Vacancy
Has the audience left the theater yet? I’m more afraid of them than the killers.

Theatrical Release Date: 04/20/2007
Director: Nimród Antal
Cast: Kate Beckinsale, Luke “Lukewarm” Wilson, Frank Whaley, Ethan Embry

Pop quiz, hotshot-

Don’t worry, its multiple choice:

1) A vacancy is:
a) A room for rent.
b) The space between the ears of whomever green lit this film.
c) The sign that has now been hung in the window of the overpriced office that
Kate Beckinsale’s agent had to vacate after she fired him.
d) All of the above.

If you answered d, then you are correct! Your prize is this advice: Don’t bother to go see “Vacancy”.

This movie breaks the cardinal rule of thrillers; it is 100% boring! Where to begin? Let’s start with the plot, shall we?

The writers of this awesome film didn’t even conceive to deviate from the formula. Amy and David Fox (Beckinsale and Wilson) are returning from a visit to her parents on their anniversary. They are hardly as happy as the in-laws, however; due to a standard marital stressor, their own union has fallen off the cliff.

Lost and with car trouble, they end up at a hole in the wall named the Pinewood Hotel; of course they are the sole tenants. In the room, they find videotapes of tortures and murders that had taken place in that very room. Then all hell breaks loose, hell in Nimrod terms anyway.

If the plot doesn’t sound tired enough, the actors make it even more fun. Wilson hardly has the charisma to power an entire film; he is much better in bit roles, or perhaps as a simpering romantic lead. He seems to feel that he is more imposing with a strange Jack Nicholson impression, but it’s really just distracting.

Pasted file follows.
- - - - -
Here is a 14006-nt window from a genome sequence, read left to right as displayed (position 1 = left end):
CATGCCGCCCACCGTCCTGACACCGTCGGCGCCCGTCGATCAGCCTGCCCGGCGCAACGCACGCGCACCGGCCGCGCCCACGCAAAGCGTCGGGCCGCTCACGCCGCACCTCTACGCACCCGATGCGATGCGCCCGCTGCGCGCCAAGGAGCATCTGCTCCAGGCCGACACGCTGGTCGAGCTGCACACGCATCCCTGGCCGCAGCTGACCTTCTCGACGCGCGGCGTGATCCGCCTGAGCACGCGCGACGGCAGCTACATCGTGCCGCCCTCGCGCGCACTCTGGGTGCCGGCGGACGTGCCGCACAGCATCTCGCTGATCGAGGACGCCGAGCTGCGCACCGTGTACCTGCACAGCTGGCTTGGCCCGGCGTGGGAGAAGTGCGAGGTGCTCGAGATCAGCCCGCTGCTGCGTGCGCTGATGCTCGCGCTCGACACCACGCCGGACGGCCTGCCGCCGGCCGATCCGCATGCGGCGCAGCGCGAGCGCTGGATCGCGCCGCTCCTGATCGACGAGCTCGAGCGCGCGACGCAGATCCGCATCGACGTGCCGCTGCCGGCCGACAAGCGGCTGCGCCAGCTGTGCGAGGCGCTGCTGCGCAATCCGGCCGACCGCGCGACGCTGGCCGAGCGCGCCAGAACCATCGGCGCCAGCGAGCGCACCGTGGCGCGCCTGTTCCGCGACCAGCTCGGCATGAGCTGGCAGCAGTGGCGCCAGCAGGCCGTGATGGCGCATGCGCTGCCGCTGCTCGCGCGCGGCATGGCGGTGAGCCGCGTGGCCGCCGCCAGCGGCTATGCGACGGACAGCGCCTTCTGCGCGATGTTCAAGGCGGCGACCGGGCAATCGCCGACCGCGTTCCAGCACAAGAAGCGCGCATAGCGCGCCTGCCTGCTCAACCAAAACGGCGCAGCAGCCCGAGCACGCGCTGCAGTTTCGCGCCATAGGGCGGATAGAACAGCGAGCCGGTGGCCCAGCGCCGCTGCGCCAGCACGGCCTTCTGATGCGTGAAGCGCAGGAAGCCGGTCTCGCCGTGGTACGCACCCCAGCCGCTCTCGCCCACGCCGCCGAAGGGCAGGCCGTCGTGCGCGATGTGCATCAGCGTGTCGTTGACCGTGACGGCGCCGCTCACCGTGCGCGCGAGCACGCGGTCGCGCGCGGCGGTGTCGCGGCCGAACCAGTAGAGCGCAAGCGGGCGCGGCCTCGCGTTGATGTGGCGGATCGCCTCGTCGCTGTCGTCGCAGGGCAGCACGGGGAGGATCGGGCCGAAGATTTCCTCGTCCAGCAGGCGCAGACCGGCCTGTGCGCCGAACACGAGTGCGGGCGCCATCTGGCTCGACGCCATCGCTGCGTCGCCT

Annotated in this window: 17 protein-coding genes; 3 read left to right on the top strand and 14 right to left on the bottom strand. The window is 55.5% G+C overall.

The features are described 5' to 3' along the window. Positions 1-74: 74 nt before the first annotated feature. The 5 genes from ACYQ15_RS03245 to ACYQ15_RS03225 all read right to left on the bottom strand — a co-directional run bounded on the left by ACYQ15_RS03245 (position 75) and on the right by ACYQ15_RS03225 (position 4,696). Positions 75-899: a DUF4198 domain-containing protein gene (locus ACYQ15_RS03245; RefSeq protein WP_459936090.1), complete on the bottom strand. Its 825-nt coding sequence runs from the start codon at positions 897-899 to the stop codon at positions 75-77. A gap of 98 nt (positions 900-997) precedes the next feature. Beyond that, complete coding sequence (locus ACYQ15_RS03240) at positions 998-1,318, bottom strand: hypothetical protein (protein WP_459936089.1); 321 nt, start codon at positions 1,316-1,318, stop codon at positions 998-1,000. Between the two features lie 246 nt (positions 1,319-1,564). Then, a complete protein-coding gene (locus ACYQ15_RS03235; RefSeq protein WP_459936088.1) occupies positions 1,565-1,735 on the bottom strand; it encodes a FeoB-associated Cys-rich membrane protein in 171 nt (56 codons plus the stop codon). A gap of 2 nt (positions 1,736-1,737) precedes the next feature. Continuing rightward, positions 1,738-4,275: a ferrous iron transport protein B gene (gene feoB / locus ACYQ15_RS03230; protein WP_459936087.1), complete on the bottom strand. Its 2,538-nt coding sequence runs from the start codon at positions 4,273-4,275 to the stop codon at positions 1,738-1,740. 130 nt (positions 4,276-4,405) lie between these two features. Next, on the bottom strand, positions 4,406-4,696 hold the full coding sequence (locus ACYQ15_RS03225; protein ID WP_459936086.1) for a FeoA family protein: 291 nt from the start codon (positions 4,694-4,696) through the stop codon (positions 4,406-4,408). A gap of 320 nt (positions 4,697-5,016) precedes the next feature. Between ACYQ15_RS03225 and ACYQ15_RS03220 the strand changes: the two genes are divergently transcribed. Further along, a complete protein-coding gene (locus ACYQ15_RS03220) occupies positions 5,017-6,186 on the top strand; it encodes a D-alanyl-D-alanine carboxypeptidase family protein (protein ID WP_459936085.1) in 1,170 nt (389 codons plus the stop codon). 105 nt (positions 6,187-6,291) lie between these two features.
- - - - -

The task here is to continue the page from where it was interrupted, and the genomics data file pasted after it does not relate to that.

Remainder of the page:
Beckinsale has cornered the market on languishing in a pit of ennui. Slaying vampires and exploring her sexuality work fine for her, but this role puts her in a position where she simply comes across as whiny.

The tension between them, while understandable, is played up with such mean-spirited and juvenile hostility that the inevitable rekindling of their affection rings hollow.

The “bad guys” are a bit freaky, and Whalen has his moments as the weirdo hotel manager (the line “sticky as an old whore” comes to mind), but he certainly doesn’t bring enough of the much needed humor element to this film.

The cinematography, editing, and art direction don’t earn any brownie points either. Poor Antal lives up to his first name with some of the choices in this film.

The starting credits belong in “Zero Effect” rather than a horror film. The physical darkness of the film was supposed to feel gritty and intense, but it really made us want to take a nap.

And while this may seem nit-picky, the timing of the film threw Elizabeth off. Some things take a long time, while others go very quickly. While you can hardly expect a film to follow real time, some consistency would be nice.

Finally, the ending bears mentioning. While we would never dream of sharing the ending with you, one thing is certain – they commit an absolutely inexcusable plot sin. At the end of the film, the entire audience groaned at the ridiculous state of affairs. It is a completely unsatisfactory way to end a film in our opinion.

So if you feel a need to see this film for some reason, go ahead. It is probably only for incredibly hard-core Wilson or Beckinsale fans that don’t mind being disappointed.

Otherwise, go see one of the good movies out now. If you can’t find anything, and you want a truly terrifying, smart horror film, go rent “The Descent.” We plan on reviewing that for you at some point even though it is an older film, gentle reader, because that it what a real thriller looks like.

So we give “Vacancy” a 1 out of 5. I felt a little bad about the 2 for “The Reaping”, but I have no qualms about Audrey’s choice to universally pan this one.

PS: Kate never even takes off her shoes. Now you know you can skip this one.